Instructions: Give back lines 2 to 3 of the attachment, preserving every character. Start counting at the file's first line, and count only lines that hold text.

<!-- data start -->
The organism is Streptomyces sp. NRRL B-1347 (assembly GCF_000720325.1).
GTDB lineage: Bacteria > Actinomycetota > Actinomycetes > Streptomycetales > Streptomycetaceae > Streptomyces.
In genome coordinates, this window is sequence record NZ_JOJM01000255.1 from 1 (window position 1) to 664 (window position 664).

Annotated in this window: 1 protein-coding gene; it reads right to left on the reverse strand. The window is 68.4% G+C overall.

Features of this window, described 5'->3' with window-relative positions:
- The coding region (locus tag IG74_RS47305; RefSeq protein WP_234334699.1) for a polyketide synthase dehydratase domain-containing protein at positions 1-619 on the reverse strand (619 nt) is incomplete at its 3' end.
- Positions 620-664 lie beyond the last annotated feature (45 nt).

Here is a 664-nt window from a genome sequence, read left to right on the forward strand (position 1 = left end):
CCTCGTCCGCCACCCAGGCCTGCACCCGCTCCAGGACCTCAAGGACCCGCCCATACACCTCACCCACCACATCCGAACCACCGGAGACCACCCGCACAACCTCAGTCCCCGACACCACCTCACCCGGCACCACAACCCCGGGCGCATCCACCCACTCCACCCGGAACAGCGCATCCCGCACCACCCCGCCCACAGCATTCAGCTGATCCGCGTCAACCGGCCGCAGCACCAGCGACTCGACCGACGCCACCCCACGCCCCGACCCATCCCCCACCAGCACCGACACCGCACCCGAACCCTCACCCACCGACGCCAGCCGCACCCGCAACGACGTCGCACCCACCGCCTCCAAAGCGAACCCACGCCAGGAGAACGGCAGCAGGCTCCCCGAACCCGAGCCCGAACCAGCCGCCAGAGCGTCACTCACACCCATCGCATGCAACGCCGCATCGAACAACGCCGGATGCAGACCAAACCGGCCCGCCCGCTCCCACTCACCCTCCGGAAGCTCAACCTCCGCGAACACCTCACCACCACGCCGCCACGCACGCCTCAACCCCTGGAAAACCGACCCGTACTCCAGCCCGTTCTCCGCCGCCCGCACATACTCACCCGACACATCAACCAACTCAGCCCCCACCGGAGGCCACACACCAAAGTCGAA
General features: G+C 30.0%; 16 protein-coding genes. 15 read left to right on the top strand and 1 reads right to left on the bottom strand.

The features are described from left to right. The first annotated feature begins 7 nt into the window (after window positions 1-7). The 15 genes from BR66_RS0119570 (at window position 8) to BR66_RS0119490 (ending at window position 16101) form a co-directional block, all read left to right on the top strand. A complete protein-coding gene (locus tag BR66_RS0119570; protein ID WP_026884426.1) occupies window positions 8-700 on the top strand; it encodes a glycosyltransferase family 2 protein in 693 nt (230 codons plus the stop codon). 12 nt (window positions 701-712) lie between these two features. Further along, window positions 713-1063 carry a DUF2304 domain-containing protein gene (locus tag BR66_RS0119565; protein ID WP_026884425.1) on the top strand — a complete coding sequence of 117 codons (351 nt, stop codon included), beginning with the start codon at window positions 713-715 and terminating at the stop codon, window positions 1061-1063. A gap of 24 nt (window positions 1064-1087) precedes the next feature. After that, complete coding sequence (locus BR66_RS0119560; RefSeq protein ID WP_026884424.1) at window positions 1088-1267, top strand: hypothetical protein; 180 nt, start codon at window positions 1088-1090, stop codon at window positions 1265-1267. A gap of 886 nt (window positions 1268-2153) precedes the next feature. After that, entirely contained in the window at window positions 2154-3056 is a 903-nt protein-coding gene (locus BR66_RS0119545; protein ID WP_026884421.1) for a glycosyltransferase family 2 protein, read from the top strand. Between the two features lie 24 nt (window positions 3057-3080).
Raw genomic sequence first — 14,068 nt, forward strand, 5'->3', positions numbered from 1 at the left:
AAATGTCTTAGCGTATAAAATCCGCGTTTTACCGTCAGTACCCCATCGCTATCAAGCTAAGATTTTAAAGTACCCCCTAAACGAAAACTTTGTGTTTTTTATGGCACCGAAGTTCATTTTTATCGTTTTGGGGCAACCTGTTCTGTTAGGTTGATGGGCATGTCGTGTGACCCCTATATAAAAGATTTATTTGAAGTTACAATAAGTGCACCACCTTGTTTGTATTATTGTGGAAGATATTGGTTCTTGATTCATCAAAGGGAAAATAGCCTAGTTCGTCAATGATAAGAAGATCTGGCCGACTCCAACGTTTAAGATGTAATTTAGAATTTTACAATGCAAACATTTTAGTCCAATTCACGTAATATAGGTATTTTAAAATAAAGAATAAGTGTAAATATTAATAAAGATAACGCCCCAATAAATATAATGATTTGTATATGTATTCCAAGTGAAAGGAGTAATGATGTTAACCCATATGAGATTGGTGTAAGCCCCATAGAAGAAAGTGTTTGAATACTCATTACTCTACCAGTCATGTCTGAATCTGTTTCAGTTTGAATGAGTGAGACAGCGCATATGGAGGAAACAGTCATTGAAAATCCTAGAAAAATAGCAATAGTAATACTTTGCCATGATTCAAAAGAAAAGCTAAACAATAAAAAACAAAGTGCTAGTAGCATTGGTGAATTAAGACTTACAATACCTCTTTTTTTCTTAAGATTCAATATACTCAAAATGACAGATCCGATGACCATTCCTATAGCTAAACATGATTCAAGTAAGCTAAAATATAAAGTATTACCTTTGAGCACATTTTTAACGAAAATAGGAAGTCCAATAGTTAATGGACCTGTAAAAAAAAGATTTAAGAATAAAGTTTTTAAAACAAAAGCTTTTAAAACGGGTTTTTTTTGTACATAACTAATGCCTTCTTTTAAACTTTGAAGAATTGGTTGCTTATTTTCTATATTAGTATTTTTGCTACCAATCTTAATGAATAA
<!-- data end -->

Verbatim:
GTDB lineage: Bacteria > Actinomycetota > Actinomycetes > Streptomycetales > Streptomycetaceae > Streptomyces.
In genome coordinates, this window is sequence record NZ_JOJM01000255.1 from 1 (window position 1) to 664 (window position 664).